People complain about a lack of accountability in today's society -- politicians and bankers alike escape from scandals with no consequences beyond a stint in rehab and a nice book deal. Well, we at Cracked are all about finding the people who have made our lives just a little bit worse. Things didn't have to be as messed up as they are now, and it only takes a few assholes to ruin life for the rest of us.
If you grew up in America, odds are pretty good that you've donned your costume and done your Halloween rounds just like millions of other children. You may cherish the memories of getting home from a long night of trick-or-treating, pulling off your ninja mask and dumping a huge-ass sack of candy onto the carpet. You may also remember, rather less fondly, waiting for what seemed to be a light-year (concepts of time and space weren't your strong suit) for your parents to finish searching said candy for deadly poison.
"Remember, kids, there are always strangers out to murder you."
If you asked them what they were doing, they'd tell you stories of evil people all across America inserting poison or razor blades or some other horrifying object into the candy they hand out to children. A policeman may even have shown up at your school to lecture you about it, or you may have seen public service announcements on television, warning you to only accept candy from people you knew, and only treats that still had their wrappers intact.
What is it about Halloween candy that turned normal grown-ups into over-protective zealots? It's such a bizarre, improbable thing to worry about, like not letting you jump in the ball pit at Chuck E. Cheese's for fear there might be snakes in there. How many poison-dealing mass murderers can there be in the Western world, anyway?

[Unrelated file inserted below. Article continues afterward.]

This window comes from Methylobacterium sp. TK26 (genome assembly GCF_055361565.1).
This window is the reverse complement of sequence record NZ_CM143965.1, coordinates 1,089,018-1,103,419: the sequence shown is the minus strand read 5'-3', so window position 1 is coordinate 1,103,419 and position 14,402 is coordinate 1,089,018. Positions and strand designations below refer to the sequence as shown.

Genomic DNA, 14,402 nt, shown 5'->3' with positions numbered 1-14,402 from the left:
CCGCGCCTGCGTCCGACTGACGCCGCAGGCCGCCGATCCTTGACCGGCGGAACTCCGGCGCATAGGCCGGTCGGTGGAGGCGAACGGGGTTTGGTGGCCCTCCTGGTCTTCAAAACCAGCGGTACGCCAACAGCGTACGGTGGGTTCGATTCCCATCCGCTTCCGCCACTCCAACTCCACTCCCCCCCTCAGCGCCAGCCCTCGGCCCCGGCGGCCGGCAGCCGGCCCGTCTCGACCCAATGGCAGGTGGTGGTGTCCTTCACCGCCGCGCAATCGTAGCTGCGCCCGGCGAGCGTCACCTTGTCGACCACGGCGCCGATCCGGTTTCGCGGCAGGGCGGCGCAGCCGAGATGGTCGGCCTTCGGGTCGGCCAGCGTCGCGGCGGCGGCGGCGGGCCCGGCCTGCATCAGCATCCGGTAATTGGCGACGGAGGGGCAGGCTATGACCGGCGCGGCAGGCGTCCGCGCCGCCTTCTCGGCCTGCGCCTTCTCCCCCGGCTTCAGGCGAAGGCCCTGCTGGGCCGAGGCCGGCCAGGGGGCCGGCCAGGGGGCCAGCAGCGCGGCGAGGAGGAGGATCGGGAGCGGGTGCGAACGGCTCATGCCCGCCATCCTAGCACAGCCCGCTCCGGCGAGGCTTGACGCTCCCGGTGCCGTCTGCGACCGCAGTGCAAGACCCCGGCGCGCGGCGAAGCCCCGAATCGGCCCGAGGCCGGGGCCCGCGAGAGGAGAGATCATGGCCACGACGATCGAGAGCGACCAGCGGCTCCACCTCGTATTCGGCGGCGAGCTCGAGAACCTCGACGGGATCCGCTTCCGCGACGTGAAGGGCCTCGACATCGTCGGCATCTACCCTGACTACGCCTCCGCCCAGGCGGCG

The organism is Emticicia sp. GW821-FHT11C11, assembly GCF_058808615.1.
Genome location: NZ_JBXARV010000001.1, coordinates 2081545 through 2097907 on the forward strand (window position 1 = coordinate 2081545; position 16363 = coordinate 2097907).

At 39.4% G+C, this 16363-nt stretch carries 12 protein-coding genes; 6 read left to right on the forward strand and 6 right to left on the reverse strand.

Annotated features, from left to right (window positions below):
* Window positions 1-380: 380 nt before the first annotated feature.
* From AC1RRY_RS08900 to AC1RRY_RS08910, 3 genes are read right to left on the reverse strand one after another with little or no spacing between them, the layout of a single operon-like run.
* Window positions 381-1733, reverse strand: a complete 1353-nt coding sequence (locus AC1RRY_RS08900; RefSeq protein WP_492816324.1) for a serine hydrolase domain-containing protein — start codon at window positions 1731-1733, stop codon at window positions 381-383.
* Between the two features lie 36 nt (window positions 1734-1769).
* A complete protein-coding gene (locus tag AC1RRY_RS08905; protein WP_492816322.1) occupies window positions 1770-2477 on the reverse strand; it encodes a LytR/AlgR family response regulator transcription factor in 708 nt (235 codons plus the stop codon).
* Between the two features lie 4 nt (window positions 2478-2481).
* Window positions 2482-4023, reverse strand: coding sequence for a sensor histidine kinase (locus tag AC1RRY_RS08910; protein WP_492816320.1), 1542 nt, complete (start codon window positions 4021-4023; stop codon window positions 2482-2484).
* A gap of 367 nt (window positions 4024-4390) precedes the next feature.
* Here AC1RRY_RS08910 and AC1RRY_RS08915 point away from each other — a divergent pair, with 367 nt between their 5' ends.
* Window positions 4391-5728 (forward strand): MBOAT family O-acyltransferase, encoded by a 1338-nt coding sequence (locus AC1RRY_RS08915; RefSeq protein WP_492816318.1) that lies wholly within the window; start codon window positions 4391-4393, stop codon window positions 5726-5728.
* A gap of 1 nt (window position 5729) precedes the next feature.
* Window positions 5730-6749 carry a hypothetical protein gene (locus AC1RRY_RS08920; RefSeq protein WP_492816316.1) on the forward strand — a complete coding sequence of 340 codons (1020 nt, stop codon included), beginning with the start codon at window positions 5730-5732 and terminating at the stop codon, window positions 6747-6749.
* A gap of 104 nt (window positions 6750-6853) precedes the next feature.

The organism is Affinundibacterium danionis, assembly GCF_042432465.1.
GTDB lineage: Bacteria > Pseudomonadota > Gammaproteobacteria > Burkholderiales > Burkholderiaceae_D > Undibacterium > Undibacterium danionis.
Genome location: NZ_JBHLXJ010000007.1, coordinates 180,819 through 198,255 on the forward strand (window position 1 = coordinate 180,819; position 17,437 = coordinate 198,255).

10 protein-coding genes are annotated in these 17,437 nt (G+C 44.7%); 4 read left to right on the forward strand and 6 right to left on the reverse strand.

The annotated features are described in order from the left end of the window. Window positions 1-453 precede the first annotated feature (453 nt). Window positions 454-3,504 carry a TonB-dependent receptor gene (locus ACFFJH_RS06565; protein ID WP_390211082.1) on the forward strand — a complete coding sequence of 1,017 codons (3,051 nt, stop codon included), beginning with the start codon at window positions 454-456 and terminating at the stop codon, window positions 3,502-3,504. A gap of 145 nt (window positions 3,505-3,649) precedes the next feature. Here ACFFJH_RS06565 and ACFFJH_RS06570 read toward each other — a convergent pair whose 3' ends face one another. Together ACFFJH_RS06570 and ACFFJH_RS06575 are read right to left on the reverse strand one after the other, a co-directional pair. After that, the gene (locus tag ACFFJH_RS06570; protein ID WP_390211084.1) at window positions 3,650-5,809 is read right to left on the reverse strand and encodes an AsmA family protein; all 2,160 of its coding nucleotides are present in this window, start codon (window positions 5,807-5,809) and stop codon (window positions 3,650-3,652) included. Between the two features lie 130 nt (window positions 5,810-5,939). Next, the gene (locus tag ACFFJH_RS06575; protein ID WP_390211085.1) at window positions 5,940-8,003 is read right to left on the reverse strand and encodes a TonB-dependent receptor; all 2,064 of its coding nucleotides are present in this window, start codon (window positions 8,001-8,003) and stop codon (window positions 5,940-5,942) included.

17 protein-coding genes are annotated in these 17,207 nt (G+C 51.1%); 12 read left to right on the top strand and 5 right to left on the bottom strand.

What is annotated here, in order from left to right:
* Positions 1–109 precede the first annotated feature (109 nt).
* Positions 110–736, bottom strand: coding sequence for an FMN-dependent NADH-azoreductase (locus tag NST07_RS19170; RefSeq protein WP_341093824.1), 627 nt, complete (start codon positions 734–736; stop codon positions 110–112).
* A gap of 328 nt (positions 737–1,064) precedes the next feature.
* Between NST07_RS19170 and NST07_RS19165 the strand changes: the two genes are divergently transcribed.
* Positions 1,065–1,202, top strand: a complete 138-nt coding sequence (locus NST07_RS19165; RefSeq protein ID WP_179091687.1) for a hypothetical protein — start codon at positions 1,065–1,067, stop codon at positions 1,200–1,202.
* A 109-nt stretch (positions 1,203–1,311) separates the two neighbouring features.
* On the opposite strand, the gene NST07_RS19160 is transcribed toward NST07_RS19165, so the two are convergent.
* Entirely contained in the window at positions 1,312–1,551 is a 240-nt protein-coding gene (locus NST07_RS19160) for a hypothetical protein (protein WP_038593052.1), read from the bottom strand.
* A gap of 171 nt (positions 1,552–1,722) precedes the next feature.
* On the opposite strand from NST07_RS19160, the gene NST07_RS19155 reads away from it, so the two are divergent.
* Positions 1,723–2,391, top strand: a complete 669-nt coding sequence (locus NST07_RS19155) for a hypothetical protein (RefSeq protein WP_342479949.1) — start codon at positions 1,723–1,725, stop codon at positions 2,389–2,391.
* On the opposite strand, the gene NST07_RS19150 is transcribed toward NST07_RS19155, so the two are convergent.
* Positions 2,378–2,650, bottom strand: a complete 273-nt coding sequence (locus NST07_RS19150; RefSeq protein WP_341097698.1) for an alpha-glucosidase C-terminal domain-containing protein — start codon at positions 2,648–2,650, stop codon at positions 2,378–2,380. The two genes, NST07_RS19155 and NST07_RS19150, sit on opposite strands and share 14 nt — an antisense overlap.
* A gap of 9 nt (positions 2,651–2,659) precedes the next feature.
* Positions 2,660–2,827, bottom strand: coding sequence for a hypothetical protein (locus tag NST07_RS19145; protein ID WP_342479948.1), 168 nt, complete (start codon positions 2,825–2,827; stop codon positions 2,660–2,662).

A little poison is good for kids. Keeps 'em from getting soft.
Actually, it all traces back to one person. The man in question is Ronald Clark O'Bryan, an almighty dickhole who poisoned his own 8-year-old son with cyanide in order to collect on a $40,000 life insurance policy, and who we will exclusively refer to with irreverent nicknames from now on because, seriously, screw that guy.
Asshole O'Bryan slipped the poison into a bunch of Pixy Stix, which he then stapled shut. Yes, we said a bunch -- one just wouldn't do, because following some strange logic accessible to only the criminally insane, Shitbricks O'Bryan decided to poison every child his son went trick-or-treating with. Through either a miracle or, more likely, the fact that Pixy Stix suck balls, none of the other kids were harmed. O'Bryan was caught, found guilty and executed, but the case was widely publicized and so the damage had already been done.
State of Texas
We're pretty sure Texas came into existence just to punish Cocksheath O'Bryan.
And that is how even now, close to 40 years later, a trick-or-treater has to write off every piece of candy with a hole in the wrapper. Which is really sort of unfair, as although there have been a couple of other isolated incidents of poisoned candy since Dick O'Bryan set the trend, not a single one of them has been the doing of a random poison-maniac with a grudge against kids in cheesy costumes.
So, we guess the moral of the story is: If someone is going to poison your child's Halloween candy, chances are it's going to be you.
Also, stay the hell away from Pixy Stix.
Nowadays, we're so saturated with warnings about viruses and other malware that we never stop to think about how weird it is that such a thing even exists. We almost treat them like actual viruses, like something that naturally occurs in the world that we just have to live with. But behind every computer virus is an actual asshole with programming skills who is intentionally trying to harm strangers' computers. It'd be like living in a world where every sickness was the result of a weaponized microbe some stranger made and blindly inflicted upon you, for absolutely no reason. Who started this shit?
Steve "Antichrist" Ballmer?
Well, we guess it makes sense that the ultimate form of petty, mindless dickery has its origin in a spiteful teenager. Namely, a 15-year-old called Rich Skrenta.
Spiteful teenagers are also the origin of corpse-camping, 4chan and Goatse.